Lomu's future still unknown
November 6, 1999
All Blacks giant winger Jonah Lomu will not be rushed into any quick decision on his future it was revealed by his advisor Phil Kingsley-Jones on Saturday.
Although Bristol are one of a number of interested parties, the proposed signing session with 24-year-old Lomu, who was one of the few All Blacks to come out of the French match with any credit having scored two typically bulldozing tries, here on Saturday seems certain not to take place.
Instead, Lomu is expected to meet Kingsley-Jones for further discussions before travelling to the Millennium Stadium where he will link up with his All Black team-mates to watch the World Cup Final between Australia and France.
There has been frenzied speculation over which path Lomu will choose to take now his All Black contract is on the point of expiry.Contrary to reports, Kingsley-Jones is adamant Lomu has not turned his back on New Zealand and an offer to stay with them is still in the pipeline.
"It is not true," said Kingsley-Jones when asked whether Lomu had rejected a four-year contract with the All Blacks.
"Six clubs have shown interest in signing Jonah, including some from France.
"But he will not be rushed into a decision. Jonah will decide when he is ready."
Bristol officials are remaining tight-lipped, although privately it has been suggested that club owner Malcolm Pearce will not be in Cardiff to meet with Lomu ahead of today's game. Multi-millionaire Pearce undoubtedly has the funds to sanction a move for Lomu, although such an acquisition is fraught with complications.
Apart from almost certainly busting their salary cap, Lomu's overseas registration would also mean coach Bob Dwyer would have to leave out either former Springbok fly-half Henry Honiball or Argentinian scrum-half Agustin Pichot from his team once the World Cup has been completed.
Dwyer was completely non-plussed when quizzed about Lomu's impending move following his side's 29-19 defeat by Northampton on Friday night.
"It would be astonishing if it happened without me being notified," said Dwyer.
"And I know nothing about Jonah moving here."
The club's players were equally in the dark and chief executive Nick de Scossa hinted that talks with Lomu had not gone beyond the preliminary stage. While his future may not be finalised today, Lomu will come under pressure to make a firm decision.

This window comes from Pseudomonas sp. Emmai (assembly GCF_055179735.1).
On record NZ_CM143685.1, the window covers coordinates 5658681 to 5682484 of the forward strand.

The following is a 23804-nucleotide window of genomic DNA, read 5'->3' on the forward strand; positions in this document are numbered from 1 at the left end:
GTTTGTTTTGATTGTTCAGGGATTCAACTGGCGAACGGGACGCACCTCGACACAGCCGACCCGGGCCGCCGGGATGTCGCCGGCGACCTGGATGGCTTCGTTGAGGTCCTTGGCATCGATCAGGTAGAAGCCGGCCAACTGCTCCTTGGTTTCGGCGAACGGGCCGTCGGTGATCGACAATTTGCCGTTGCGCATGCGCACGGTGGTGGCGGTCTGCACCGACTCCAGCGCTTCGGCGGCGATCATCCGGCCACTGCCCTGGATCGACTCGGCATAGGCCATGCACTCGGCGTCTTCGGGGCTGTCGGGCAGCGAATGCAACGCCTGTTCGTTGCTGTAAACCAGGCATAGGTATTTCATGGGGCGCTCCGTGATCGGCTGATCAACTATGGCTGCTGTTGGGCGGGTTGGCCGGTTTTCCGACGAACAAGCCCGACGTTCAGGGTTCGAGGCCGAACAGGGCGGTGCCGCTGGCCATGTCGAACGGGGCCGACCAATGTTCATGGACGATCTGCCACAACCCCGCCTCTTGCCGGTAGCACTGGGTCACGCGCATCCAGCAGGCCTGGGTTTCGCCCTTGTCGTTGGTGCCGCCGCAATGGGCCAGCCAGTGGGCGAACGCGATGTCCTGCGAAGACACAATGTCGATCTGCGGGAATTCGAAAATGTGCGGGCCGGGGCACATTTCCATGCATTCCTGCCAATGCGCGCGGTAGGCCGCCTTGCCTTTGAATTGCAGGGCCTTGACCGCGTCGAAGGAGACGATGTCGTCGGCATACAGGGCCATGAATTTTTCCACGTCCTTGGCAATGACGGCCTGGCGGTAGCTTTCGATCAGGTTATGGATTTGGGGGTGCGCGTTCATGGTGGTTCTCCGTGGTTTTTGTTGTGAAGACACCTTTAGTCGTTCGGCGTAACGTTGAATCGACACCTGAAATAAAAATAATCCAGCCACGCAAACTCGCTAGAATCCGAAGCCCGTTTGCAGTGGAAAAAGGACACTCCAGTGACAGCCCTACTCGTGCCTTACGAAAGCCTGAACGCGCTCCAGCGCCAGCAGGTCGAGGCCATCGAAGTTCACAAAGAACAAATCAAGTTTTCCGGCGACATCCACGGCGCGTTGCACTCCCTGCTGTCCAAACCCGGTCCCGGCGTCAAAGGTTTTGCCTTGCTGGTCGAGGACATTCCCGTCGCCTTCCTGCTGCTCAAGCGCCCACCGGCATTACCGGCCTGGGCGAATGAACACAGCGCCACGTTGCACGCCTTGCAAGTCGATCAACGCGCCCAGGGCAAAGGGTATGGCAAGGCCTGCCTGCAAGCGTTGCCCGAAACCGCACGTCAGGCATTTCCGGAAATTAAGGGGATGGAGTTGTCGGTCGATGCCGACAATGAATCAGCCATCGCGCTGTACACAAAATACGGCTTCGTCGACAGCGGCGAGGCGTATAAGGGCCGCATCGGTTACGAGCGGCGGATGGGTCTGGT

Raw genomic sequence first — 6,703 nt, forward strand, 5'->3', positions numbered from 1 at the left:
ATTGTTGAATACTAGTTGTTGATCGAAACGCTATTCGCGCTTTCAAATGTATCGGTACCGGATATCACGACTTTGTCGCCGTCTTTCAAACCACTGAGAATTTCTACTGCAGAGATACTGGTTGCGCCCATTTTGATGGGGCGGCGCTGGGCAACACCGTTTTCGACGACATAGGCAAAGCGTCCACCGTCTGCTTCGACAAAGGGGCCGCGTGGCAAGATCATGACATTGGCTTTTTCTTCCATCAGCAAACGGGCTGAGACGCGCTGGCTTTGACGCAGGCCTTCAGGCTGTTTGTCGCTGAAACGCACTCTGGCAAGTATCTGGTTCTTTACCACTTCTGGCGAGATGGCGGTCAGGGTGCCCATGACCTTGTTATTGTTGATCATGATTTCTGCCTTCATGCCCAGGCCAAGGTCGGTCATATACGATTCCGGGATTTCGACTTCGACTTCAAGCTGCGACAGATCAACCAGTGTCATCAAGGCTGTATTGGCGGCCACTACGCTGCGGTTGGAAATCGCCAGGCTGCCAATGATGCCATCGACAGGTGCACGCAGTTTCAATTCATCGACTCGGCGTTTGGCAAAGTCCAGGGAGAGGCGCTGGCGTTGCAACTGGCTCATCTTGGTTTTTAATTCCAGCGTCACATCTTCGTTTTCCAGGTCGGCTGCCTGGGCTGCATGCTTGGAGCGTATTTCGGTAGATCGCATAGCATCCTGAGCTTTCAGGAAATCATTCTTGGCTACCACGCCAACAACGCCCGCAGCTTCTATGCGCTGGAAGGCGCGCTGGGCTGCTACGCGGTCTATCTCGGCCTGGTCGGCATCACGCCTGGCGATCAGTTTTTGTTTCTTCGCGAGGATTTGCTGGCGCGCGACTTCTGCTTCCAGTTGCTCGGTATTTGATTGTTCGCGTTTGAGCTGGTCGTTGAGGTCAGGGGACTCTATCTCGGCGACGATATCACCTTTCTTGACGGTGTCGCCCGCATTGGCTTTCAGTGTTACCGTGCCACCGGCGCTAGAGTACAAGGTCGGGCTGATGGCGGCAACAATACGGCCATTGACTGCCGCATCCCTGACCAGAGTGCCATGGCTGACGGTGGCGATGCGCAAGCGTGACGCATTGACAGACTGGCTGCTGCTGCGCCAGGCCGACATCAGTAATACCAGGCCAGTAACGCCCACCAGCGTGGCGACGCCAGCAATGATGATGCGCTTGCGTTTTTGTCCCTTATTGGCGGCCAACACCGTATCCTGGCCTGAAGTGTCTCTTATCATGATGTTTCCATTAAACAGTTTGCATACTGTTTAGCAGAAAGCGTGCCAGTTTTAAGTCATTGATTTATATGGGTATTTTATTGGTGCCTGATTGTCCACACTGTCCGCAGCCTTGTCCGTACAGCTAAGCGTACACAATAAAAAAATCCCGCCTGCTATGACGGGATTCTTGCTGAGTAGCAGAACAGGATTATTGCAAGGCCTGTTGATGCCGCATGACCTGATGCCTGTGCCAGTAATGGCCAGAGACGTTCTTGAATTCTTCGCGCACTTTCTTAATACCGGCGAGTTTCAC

Kingsley-Jones has already ruled out a cross-code switch to Leeds, who wanted the player to play union for the Tykes and league for the Rhinos. Auckland Warriors have put forward a deal which would see the player switch to the 13-man code for the next two seasons, then revert back to union in time for the 2003 World Cup in Australia.
Even the NFL have expressed an interest in Lomu crossing the Pacific and moving to their oval ball code in America. Second Division Worcester pitched in with a bid a fortnight ago, their current status not proving a financial bar courtesy of their owner Cecil Duckworth, who has pumped a small fortune into the Sixways club.
Lomu is the most marketable property in the game and any club signing him will bank on a huge surge in interest and increased numbers coming through the turnstiles. Bristol attracted just 3,500 for their clash with Northampton last night but would hope to at least double that figure if Lomu were to sign. His arrival in England would also be welcomed by Bristol's rivals as supporters turn out to watch the man famously described as 'a freak' by Will Carling strut his stuff across the country.
Martin Gillingham looks ahead to what he believes is the most remarkable ever climax to the league phase of the Top 14
With just two rounds left in the regular season, we look at the prospects of the teams taking part in the Championship play-offs
Joe Simpson talks to Charlie Morgan about loss, Wasps and being England's game-breaker
It is 100 years this week since the last international match played in Europe before the outbreak of World War One. Rewind remembers the fixture's longest-living survivor